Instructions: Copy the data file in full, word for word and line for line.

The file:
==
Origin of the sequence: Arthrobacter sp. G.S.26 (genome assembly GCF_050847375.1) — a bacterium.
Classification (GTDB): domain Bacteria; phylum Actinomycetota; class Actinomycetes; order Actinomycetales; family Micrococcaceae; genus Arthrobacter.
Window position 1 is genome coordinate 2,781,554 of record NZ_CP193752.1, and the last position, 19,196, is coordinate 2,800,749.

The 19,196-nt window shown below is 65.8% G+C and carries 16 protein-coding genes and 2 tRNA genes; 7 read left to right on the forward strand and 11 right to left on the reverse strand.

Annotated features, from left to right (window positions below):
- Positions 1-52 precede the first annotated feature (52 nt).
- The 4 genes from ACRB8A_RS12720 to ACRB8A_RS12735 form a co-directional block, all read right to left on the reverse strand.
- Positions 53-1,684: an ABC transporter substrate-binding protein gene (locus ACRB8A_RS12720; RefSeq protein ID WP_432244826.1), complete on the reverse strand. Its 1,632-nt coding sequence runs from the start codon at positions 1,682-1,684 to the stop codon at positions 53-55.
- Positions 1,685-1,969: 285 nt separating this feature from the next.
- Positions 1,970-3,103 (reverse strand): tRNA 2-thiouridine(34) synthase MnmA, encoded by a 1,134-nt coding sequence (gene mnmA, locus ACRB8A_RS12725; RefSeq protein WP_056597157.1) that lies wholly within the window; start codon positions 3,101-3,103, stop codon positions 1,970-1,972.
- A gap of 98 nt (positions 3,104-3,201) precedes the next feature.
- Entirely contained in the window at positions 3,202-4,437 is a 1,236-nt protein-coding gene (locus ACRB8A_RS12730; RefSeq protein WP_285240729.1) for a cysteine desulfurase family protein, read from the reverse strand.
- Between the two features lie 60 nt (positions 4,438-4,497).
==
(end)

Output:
Origin of the sequence: Arthrobacter sp. G.S.26 (genome assembly GCF_050847375.1) — a bacterium.
Classification (GTDB): domain Bacteria; phylum Actinomycetota; class Actinomycetes; order Actinomycetales; family Micrococcaceae; genus Arthrobacter.
Window position 1 is genome coordinate 2,781,554 of record NZ_CP193752.1, and the last position, 19,196, is coordinate 2,800,749.

The 19,196-nt window shown below is 65.8% G+C and carries 16 protein-coding genes and 2 tRNA genes; 7 read left to right on the forward strand and 11 right to left on the reverse strand.

Annotated features, from left to right (window positions below):
- Positions 1-52 precede the first annotated feature (52 nt).
- The 4 genes from ACRB8A_RS12720 to ACRB8A_RS12735 form a co-directional block, all read right to left on the reverse strand.
- Positions 53-1,684: an ABC transporter substrate-binding protein gene (locus ACRB8A_RS12720; RefSeq protein ID WP_432244826.1), complete on the reverse strand. Its 1,632-nt coding sequence runs from the start codon at positions 1,682-1,684 to the stop codon at positions 53-55.
- Positions 1,685-1,969: 285 nt separating this feature from the next.
- Positions 1,970-3,103 (reverse strand): tRNA 2-thiouridine(34) synthase MnmA, encoded by a 1,134-nt coding sequence (gene mnmA, locus ACRB8A_RS12725; RefSeq protein WP_056597157.1) that lies wholly within the window; start codon positions 3,101-3,103, stop codon positions 1,970-1,972.
- A gap of 98 nt (positions 3,104-3,201) precedes the next feature.
- Entirely contained in the window at positions 3,202-4,437 is a 1,236-nt protein-coding gene (locus ACRB8A_RS12730; RefSeq protein WP_285240729.1) for a cysteine desulfurase family protein, read from the reverse strand.
- Between the two features lie 60 nt (positions 4,438-4,497).